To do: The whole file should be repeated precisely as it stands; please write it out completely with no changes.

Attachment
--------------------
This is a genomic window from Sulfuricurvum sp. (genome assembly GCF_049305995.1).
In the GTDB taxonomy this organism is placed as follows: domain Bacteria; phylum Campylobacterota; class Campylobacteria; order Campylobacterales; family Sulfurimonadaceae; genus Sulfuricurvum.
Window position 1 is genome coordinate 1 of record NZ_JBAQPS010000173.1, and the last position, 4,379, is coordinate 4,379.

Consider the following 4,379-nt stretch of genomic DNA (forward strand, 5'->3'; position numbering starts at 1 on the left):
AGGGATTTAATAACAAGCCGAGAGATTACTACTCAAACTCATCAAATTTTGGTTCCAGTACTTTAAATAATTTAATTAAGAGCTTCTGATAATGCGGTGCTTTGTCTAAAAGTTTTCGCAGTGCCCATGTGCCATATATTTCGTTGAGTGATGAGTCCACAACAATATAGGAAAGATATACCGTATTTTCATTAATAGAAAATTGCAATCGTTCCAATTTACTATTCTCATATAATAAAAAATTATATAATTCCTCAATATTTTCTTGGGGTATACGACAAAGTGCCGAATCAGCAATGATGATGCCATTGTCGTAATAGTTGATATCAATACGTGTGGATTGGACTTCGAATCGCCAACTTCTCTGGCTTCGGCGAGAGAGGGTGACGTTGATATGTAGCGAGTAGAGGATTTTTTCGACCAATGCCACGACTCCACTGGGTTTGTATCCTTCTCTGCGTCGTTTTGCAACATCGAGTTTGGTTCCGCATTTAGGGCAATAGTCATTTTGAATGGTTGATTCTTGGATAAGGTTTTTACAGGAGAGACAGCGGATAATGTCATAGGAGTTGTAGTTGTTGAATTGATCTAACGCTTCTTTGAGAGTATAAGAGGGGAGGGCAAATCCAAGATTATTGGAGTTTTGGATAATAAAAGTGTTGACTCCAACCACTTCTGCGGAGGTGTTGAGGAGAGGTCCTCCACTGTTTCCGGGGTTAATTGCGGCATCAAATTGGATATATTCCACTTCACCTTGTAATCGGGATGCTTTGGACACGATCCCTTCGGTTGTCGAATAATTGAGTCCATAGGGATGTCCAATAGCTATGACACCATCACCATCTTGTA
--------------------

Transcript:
This is a genomic window from Sulfuricurvum sp. (genome assembly GCF_049305995.1).
In the GTDB taxonomy this organism is placed as follows: domain Bacteria; phylum Campylobacterota; class Campylobacteria; order Campylobacterales; family Sulfurimonadaceae; genus Sulfuricurvum.
Window position 1 is genome coordinate 1 of record NZ_JBAQPS010000173.1, and the last position, 4,379, is coordinate 4,379.

Consider the following 4,379-nt stretch of genomic DNA (forward strand, 5'->3'; position numbering starts at 1 on the left):
AGGGATTTAATAACAAGCCGAGAGATTACTACTCAAACTCATCAAATTTTGGTTCCAGTACTTTAAATAATTTAATTAAGAGCTTCTGATAATGCGGTGCTTTGTCTAAAAGTTTTCGCAGTGCCCATGTGCCATATATTTCGTTGAGTGATGAGTCCACAACAATATAGGAAAGATATACCGTATTTTCATTAATAGAAAATTGCAATCGTTCCAATTTACTATTCTCATATAATAAAAAATTATATAATTCCTCAATATTTTCTTGGGGTATACGACAAAGTGCCGAATCAGCAATGATGATGCCATTGTCGTAATAGTTGATATCAATACGTGTGGATTGGACTTCGAATCGCCAACTTCTCTGGCTTCGGCGAGAGAGGGTGACGTTGATATGTAGCGAGTAGAGGATTTTTTCGACCAATGCCACGACTCCACTGGGTTTGTATCCTTCTCTGCGTCGTTTTGCAACATCGAGTTTGGTTCCGCATTTAGGGCAATAGTCATTTTGAATGGTTGATTCTTGGATAAGGTTTTTACAGGAGAGACAGCGGATAATGTCATAGGAGTTGTAGTTGTTGAATTGATCTAACGCTTCTTTGAGAGTATAAGAGGGGAGGGCAAATCCAAGATTATTGGAGTTTTGGATAATAAAAGTGTTGACTCCAACCACTTCTGCGGAGGTGTTGAGGAGAGGTCCTCCACTGTTTCCGGGGTTAATTGCGGCATCAAATTGGATATATTCCACTTCACCTTGTAATCGGGATGCTTTGGACACGATCCCTTCGGTTGTCGAATAATTGAGTCCATAGGGATGTCCAATAGCTATGACACCATCACCATCTTGTA